Several weeks after the trip, I began a cycle of microdosing, taking 0.2 dry grams of the same mushrooms early in the morning. I would take the capsule then walk around my flat and do my little morning tasks. One of these is a protection mantra which I assigned myself a few years ago: the Mahamrityunjaya Mantra. While reciting, a profound feeling stole over me out of nowhere. I jumped to my feet, afraid. What was that?! It felt like a panic attack, but I can’t be too sure because it took me completely by surprise. I hadn’t felt anything like it in all my life! Then amidst this strong sensation, I managed to direct my attention elsewhere and everything went back to normal. In fact, I finished the recitation without any further issues. The same thing happened to me twice that day. Both of these times, the trigger was the word ‘fear’, mentioned casually while talking about my cat confronting new things: travelling in the car, and visiting the vet “without fear”. Just hearing myself say the word induced a panic attack, which I diffused both times by steering my attention to something else, just as I had tried to do while racked with terror during my trip.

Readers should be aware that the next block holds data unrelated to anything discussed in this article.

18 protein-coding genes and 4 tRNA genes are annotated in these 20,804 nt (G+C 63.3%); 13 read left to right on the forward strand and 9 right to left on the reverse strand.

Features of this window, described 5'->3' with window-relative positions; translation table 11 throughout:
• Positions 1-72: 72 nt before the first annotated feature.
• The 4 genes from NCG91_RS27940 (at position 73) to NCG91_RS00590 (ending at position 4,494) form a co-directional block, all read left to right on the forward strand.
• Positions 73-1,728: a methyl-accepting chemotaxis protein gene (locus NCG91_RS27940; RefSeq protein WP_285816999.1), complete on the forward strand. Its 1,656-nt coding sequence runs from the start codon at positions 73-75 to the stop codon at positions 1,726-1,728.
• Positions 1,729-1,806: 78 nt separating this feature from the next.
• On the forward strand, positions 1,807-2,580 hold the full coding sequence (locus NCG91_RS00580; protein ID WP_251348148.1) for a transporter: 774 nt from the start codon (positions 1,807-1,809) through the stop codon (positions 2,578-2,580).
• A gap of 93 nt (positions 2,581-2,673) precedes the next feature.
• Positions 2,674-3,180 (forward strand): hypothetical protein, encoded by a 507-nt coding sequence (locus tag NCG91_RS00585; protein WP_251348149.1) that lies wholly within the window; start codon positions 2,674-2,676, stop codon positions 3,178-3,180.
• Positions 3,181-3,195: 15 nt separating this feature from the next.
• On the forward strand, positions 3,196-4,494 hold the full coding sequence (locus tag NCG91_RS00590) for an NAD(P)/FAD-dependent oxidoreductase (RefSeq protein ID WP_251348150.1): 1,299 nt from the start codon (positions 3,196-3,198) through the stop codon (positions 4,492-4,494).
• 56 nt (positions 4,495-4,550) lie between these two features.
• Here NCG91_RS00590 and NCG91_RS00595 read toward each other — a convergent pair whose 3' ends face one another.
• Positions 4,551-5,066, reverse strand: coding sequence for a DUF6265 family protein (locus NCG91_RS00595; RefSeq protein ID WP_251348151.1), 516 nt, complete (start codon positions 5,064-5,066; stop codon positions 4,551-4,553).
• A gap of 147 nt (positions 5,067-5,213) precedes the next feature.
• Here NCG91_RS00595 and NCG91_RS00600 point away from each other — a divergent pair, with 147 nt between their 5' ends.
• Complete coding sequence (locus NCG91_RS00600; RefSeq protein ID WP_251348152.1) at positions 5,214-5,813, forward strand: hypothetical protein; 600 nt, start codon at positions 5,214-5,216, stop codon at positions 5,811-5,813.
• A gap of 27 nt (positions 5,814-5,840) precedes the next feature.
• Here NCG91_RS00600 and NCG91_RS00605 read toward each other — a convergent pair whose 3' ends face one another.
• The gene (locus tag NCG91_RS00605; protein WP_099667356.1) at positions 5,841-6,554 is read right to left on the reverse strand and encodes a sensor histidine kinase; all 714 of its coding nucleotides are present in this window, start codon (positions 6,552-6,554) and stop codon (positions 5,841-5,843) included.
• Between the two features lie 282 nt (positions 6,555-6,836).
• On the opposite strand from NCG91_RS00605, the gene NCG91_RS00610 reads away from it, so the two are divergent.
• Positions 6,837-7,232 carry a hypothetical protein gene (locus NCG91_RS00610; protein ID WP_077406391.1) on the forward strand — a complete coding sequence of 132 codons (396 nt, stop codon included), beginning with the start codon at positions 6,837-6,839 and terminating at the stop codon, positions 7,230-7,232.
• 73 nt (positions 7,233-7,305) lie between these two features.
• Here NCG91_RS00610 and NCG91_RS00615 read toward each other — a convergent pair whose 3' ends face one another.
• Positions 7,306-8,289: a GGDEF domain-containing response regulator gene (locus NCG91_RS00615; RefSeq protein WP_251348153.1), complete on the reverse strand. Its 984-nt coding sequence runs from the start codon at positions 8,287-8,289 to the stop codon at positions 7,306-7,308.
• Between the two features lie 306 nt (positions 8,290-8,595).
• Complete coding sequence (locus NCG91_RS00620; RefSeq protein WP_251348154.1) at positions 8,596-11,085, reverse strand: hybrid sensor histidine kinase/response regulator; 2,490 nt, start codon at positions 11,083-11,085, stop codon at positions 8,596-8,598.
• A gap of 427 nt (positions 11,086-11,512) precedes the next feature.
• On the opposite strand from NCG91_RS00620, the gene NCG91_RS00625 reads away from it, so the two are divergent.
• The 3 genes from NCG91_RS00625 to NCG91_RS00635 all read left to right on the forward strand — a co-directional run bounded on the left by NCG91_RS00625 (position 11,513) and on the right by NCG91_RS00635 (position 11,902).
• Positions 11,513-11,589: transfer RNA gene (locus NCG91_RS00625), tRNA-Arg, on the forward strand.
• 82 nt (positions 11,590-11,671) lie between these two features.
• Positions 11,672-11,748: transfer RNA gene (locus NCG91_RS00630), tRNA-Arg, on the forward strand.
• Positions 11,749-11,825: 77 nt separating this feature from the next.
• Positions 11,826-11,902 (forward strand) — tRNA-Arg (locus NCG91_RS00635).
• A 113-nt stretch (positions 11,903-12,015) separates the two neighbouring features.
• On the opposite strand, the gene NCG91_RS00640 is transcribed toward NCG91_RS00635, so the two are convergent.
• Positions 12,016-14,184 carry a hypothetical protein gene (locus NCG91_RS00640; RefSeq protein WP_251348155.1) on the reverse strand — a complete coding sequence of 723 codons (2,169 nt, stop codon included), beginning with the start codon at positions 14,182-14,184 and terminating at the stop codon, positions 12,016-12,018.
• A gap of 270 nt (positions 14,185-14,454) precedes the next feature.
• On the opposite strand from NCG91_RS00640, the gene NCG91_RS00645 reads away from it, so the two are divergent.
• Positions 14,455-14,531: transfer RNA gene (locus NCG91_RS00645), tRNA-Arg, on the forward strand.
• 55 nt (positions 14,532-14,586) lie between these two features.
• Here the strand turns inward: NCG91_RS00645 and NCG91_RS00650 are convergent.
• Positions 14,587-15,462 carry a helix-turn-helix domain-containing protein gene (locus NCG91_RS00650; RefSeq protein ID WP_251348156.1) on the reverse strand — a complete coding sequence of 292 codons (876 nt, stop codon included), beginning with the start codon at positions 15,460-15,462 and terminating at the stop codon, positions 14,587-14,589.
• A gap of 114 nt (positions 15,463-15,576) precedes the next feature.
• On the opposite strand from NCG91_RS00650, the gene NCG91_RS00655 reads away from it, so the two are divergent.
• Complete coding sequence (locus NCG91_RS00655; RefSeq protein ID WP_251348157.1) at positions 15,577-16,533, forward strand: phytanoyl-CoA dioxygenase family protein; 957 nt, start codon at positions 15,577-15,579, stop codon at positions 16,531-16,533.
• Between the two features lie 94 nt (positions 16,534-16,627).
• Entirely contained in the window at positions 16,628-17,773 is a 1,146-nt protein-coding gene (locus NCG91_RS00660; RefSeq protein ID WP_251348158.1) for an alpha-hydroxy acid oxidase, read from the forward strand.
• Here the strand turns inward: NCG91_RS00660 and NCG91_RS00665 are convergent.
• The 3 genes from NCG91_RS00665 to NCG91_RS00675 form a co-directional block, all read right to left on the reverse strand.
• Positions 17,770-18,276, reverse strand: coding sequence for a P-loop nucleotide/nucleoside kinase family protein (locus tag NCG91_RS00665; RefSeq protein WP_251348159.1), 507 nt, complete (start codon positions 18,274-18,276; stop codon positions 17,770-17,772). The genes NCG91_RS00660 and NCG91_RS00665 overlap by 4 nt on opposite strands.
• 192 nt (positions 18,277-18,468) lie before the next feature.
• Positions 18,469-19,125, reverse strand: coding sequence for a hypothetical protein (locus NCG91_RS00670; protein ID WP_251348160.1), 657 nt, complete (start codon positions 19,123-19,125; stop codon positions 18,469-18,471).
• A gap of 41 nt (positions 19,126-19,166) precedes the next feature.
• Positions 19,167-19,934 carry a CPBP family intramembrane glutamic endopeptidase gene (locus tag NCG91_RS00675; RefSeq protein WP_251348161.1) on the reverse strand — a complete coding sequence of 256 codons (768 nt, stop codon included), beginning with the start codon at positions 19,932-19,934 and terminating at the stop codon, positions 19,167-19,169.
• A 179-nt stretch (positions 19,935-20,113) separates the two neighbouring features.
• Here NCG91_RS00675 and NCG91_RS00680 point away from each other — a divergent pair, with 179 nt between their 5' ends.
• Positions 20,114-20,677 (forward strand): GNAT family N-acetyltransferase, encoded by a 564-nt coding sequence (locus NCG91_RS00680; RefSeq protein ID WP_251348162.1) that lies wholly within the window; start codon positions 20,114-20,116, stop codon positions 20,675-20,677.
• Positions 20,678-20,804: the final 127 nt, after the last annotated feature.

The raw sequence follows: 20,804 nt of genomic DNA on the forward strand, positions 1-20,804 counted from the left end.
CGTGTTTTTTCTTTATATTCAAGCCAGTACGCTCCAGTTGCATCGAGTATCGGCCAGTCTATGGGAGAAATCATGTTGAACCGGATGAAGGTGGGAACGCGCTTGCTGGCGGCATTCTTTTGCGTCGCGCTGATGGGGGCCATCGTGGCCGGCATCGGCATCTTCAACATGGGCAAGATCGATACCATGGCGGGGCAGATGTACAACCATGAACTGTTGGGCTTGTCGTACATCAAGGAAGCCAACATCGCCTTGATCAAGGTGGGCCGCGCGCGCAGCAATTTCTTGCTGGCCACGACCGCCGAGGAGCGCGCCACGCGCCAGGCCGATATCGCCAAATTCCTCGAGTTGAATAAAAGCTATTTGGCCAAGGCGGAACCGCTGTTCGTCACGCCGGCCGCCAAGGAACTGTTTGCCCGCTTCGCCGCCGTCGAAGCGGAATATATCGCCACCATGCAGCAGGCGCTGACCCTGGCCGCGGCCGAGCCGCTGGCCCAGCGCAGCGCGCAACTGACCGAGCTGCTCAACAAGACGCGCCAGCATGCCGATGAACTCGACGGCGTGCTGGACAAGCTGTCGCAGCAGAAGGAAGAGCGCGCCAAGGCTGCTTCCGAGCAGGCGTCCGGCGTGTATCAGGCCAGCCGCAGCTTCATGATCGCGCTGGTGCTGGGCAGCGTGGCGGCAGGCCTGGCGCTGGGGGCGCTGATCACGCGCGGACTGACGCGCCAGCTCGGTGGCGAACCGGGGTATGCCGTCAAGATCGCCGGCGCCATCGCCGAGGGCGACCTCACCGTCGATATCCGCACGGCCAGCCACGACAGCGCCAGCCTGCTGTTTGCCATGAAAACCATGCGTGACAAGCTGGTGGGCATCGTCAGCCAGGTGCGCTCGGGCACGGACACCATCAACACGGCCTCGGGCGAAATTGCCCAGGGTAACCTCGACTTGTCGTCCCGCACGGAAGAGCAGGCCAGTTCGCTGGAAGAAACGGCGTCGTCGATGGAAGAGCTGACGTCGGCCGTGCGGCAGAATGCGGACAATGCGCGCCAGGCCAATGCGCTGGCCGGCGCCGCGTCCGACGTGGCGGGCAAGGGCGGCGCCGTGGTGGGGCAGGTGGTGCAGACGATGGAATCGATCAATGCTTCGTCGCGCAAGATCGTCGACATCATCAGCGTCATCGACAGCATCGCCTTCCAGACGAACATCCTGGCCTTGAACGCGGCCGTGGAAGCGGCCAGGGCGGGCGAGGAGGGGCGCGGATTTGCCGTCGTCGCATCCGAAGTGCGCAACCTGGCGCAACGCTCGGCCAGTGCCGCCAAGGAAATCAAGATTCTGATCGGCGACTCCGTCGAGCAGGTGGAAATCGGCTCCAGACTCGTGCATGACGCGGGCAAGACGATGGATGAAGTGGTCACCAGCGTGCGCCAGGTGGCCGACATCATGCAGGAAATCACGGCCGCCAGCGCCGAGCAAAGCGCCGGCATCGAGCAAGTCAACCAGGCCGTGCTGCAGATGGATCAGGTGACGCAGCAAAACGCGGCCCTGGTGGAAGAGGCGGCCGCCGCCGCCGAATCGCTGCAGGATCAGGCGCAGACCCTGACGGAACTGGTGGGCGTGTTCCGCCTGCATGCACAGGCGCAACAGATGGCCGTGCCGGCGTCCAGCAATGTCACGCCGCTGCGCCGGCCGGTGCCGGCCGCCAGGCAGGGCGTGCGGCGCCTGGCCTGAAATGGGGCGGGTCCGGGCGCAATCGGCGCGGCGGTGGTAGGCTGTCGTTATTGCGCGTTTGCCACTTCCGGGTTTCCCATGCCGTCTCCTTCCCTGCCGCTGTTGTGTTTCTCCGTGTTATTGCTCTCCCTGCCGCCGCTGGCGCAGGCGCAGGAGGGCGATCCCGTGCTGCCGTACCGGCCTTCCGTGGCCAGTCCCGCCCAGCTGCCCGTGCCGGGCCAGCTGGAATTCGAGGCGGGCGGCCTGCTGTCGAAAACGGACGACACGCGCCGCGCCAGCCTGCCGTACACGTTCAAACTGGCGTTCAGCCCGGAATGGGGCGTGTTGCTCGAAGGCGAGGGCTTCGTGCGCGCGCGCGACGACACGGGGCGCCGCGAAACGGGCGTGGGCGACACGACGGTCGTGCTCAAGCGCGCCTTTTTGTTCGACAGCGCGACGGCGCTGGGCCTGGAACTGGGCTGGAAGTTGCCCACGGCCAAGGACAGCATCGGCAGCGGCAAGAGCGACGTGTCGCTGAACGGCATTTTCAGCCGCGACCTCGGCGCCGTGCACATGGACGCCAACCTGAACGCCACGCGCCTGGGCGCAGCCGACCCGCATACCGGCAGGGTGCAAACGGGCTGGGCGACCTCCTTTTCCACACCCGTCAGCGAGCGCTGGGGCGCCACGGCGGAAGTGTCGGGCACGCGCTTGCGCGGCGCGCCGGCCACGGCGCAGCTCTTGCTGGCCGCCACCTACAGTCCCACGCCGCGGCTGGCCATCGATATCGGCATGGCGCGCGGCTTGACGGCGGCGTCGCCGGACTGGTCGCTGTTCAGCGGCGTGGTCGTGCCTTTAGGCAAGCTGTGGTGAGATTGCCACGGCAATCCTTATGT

Never resist, for resistance can worsen the situation. What does work is trying to think of other things, for example being aware of one’s body and looking around at one’s surroundings. One of the times, I was in the car and I stopped at a red light to better adjust my mirrors. This simple task was enough to calm me down.

I’ve thought about the Halloween trip a lot, and about the microdosing side effects – which only happened that day, then never again – to try and understand what it all means for me. Life isn’t psychedelic only when you consume mushrooms. What I felt was merely an amplification of something which not only exists in the midst of a trip but is in fact a constant.